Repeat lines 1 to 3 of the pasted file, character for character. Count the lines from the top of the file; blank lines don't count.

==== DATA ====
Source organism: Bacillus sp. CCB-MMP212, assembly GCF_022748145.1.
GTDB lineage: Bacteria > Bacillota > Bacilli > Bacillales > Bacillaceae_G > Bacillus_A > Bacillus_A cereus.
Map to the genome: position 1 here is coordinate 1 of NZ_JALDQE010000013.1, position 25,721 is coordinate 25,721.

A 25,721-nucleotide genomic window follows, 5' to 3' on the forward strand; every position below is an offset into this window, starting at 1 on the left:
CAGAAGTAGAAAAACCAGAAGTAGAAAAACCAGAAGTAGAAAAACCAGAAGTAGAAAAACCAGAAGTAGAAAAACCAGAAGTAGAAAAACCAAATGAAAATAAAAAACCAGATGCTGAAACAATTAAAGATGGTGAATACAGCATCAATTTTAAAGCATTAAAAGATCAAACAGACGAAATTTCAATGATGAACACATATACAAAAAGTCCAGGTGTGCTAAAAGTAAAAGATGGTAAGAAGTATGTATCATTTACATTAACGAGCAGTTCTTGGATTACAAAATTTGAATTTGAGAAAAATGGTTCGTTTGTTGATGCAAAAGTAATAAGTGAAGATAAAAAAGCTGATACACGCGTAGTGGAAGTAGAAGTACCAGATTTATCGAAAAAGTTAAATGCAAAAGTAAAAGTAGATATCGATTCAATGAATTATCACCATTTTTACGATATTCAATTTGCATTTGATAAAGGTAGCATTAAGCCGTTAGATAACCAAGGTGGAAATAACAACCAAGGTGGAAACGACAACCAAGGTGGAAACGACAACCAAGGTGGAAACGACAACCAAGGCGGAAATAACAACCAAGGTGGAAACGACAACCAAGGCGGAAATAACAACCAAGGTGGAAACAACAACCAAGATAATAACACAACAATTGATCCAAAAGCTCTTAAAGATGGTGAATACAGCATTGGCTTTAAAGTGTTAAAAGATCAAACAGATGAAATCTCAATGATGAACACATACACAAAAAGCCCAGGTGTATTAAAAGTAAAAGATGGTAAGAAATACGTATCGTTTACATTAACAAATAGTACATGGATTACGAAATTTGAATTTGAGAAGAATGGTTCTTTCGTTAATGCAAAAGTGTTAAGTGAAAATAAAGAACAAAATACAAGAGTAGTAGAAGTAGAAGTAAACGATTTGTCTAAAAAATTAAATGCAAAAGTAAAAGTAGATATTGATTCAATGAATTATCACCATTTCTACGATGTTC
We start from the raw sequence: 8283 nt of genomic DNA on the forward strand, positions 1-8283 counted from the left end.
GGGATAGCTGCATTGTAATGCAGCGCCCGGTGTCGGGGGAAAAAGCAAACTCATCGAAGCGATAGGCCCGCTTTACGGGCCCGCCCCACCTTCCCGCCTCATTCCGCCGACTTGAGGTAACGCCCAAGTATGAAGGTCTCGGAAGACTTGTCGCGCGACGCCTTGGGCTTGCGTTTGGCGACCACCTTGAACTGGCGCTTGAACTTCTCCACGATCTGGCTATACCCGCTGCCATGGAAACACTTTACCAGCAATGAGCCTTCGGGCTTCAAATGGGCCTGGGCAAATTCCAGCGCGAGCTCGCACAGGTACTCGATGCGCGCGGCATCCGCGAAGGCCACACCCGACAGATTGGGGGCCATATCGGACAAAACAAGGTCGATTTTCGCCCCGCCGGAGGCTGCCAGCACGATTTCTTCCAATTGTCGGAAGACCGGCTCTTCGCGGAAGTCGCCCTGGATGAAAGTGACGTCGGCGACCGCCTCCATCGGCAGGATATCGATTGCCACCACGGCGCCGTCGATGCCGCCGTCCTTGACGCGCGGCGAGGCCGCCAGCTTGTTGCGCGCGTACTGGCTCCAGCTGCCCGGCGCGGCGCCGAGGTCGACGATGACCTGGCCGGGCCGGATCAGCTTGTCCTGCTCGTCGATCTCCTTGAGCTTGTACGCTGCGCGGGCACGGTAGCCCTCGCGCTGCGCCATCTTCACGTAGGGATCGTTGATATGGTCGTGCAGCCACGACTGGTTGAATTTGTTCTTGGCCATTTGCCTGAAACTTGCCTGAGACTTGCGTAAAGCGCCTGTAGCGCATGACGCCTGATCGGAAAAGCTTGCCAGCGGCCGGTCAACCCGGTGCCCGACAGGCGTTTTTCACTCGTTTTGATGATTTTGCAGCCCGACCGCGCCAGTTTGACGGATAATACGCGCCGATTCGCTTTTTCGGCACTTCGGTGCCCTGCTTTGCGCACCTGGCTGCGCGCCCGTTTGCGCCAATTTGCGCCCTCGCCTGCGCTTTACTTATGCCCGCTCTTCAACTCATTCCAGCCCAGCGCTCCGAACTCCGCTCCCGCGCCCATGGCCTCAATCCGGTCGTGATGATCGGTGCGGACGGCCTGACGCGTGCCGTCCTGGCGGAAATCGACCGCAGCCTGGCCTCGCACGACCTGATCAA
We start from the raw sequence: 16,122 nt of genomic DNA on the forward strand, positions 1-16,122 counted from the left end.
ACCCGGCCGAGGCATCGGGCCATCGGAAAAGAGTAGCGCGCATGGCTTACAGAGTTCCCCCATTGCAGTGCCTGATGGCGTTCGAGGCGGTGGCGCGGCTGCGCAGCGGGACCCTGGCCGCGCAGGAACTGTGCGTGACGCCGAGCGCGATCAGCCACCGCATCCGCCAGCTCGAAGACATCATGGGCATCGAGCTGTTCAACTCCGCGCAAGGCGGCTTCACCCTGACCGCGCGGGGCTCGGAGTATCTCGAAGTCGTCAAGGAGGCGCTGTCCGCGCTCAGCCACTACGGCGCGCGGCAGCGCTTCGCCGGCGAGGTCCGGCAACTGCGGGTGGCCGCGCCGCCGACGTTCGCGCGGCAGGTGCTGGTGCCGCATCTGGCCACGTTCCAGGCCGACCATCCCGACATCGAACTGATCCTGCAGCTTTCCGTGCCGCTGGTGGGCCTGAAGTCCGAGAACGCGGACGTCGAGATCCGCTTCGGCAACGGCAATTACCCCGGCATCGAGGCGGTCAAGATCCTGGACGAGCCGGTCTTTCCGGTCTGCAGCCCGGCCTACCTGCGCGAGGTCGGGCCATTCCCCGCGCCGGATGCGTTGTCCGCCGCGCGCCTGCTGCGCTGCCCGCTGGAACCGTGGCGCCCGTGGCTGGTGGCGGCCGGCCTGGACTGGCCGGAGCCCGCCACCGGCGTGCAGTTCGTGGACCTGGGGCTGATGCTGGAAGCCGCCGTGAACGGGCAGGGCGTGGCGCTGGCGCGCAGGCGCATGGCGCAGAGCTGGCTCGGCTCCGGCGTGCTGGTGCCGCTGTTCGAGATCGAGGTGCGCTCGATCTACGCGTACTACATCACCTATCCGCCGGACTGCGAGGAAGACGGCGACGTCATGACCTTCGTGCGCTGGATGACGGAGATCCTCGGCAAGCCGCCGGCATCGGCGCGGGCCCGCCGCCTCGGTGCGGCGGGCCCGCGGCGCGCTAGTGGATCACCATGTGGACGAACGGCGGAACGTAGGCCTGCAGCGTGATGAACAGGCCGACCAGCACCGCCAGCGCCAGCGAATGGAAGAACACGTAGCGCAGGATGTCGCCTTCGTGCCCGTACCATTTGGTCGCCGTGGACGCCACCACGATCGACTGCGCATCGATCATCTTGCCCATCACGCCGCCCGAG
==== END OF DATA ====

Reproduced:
Source organism: Bacillus sp. CCB-MMP212, assembly GCF_022748145.1.
GTDB lineage: Bacteria > Bacillota > Bacilli > Bacillales > Bacillaceae_G > Bacillus_A > Bacillus_A cereus.
Map to the genome: position 1 here is coordinate 1 of NZ_JALDQE010000013.1, position 25,721 is coordinate 25,721.